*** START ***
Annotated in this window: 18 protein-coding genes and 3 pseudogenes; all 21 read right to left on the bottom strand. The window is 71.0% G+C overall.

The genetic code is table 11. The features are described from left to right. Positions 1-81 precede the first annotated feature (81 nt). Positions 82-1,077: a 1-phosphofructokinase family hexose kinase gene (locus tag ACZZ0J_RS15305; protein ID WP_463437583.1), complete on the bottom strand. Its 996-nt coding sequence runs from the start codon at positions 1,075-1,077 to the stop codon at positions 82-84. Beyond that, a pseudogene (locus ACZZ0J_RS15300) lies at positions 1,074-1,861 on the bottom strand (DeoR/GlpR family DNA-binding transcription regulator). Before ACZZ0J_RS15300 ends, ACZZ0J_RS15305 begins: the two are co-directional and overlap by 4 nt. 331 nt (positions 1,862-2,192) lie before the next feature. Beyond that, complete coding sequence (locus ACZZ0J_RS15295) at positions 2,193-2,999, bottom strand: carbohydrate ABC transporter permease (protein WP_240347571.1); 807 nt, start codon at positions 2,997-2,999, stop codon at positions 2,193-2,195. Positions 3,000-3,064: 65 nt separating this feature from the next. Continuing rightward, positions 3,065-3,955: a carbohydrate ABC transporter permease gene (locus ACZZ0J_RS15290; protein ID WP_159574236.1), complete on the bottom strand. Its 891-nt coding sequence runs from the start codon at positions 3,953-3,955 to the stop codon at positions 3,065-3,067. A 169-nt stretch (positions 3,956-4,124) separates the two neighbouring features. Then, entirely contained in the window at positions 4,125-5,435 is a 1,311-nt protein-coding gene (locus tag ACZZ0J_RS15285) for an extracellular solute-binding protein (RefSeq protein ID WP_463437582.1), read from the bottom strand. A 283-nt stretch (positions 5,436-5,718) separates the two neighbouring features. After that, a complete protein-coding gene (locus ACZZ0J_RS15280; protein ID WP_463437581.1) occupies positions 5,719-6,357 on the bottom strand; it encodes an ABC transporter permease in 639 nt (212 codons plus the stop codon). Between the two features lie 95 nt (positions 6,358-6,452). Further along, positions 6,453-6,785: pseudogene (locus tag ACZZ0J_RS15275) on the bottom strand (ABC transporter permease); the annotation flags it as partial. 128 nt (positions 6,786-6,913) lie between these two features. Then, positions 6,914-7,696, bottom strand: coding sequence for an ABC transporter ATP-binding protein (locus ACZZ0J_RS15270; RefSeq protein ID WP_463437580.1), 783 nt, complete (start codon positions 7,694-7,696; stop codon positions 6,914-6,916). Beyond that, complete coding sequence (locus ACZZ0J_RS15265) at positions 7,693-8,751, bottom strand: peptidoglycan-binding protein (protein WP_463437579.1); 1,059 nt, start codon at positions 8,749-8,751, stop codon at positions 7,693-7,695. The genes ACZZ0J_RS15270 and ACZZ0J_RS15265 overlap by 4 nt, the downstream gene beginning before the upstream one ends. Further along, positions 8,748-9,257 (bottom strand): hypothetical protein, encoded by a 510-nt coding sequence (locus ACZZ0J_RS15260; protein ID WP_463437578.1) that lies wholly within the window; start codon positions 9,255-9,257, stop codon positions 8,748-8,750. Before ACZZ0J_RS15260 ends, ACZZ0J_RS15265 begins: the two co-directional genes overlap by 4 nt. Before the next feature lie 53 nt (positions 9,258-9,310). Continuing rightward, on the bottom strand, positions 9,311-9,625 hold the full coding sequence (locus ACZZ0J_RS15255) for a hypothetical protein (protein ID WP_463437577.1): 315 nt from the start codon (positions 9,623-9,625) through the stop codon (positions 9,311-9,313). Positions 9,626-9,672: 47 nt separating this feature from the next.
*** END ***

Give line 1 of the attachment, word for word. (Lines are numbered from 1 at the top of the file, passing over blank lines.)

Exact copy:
Annotated in this window: 18 protein-coding genes and 3 pseudogenes; all 21 read right to left on the bottom strand. The window is 71.0% G+C overall.